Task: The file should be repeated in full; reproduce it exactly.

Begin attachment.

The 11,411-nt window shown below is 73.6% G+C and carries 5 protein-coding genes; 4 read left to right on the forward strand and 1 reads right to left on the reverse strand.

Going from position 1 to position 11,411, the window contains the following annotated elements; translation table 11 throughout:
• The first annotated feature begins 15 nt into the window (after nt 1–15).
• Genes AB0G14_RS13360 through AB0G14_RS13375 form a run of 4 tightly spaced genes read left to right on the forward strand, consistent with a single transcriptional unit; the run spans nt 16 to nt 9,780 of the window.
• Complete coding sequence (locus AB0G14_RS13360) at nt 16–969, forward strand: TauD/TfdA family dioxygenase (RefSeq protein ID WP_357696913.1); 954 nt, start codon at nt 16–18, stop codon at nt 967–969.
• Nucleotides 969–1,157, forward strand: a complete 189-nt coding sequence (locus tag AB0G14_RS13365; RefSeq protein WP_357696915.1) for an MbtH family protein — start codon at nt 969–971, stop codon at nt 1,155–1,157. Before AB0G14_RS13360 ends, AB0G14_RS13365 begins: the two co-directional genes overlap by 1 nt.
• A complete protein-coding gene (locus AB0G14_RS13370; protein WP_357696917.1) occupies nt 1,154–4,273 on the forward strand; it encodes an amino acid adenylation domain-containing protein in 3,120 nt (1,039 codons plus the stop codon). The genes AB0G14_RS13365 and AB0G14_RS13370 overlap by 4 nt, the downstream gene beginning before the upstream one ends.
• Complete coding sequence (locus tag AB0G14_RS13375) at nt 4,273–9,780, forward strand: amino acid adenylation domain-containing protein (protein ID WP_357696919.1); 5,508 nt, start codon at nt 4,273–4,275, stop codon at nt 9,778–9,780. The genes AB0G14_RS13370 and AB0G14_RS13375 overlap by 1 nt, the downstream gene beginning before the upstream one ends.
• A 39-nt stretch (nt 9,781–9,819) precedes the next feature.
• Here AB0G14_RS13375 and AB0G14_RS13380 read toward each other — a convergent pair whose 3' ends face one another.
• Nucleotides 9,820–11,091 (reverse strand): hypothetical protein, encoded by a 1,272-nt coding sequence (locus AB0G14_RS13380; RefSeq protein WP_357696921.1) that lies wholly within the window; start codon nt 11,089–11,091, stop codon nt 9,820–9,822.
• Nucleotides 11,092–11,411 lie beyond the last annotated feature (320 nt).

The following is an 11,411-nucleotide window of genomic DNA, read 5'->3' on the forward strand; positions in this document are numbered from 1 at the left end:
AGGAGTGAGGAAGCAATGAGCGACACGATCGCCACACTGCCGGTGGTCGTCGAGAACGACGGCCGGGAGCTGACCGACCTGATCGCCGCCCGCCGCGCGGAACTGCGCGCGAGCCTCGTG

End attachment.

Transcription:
The 11,411-nt window shown below is 73.6% G+C and carries 5 protein-coding genes; 4 read left to right on the forward strand and 1 reads right to left on the reverse strand.

Going from position 1 to position 11,411, the window contains the following annotated elements; translation table 11 throughout:
• The first annotated feature begins 15 nt into the window (after nt 1–15).
• Genes AB0G14_RS13360 through AB0G14_RS13375 form a run of 4 tightly spaced genes read left to right on the forward strand, consistent with a single transcriptional unit; the run spans nt 16 to nt 9,780 of the window.
• Complete coding sequence (locus AB0G14_RS13360) at nt 16–969, forward strand: TauD/TfdA family dioxygenase (RefSeq protein ID WP_357696913.1); 954 nt, start codon at nt 16–18, stop codon at nt 967–969.
• Nucleotides 969–1,157, forward strand: a complete 189-nt coding sequence (locus tag AB0G14_RS13365; RefSeq protein WP_357696915.1) for an MbtH family protein — start codon at nt 969–971, stop codon at nt 1,155–1,157. Before AB0G14_RS13360 ends, AB0G14_RS13365 begins: the two co-directional genes overlap by 1 nt.
• A complete protein-coding gene (locus AB0G14_RS13370; protein WP_357696917.1) occupies nt 1,154–4,273 on the forward strand; it encodes an amino acid adenylation domain-containing protein in 3,120 nt (1,039 codons plus the stop codon). The genes AB0G14_RS13365 and AB0G14_RS13370 overlap by 4 nt, the downstream gene beginning before the upstream one ends.
• Complete coding sequence (locus tag AB0G14_RS13375) at nt 4,273–9,780, forward strand: amino acid adenylation domain-containing protein (protein ID WP_357696919.1); 5,508 nt, start codon at nt 4,273–4,275, stop codon at nt 9,778–9,780. The genes AB0G14_RS13370 and AB0G14_RS13375 overlap by 1 nt, the downstream gene beginning before the upstream one ends.
• A 39-nt stretch (nt 9,781–9,819) precedes the next feature.
• Here AB0G14_RS13375 and AB0G14_RS13380 read toward each other — a convergent pair whose 3' ends face one another.
• Nucleotides 9,820–11,091 (reverse strand): hypothetical protein, encoded by a 1,272-nt coding sequence (locus AB0G14_RS13380; RefSeq protein WP_357696921.1) that lies wholly within the window; start codon nt 11,089–11,091, stop codon nt 9,820–9,822.
• Nucleotides 11,092–11,411 lie beyond the last annotated feature (320 nt).

The following is an 11,411-nucleotide window of genomic DNA, read 5'->3' on the forward strand; positions in this document are numbered from 1 at the left end:
AGGAGTGAGGAAGCAATGAGCGACACGATCGCCACACTGCCGGTGGTCGTCGAGAACGACGGCCGGGAGCTGACCGACCTGATCGCCGCCCGCCGCGCGGAACTGCGCGCGAGCCTCGTG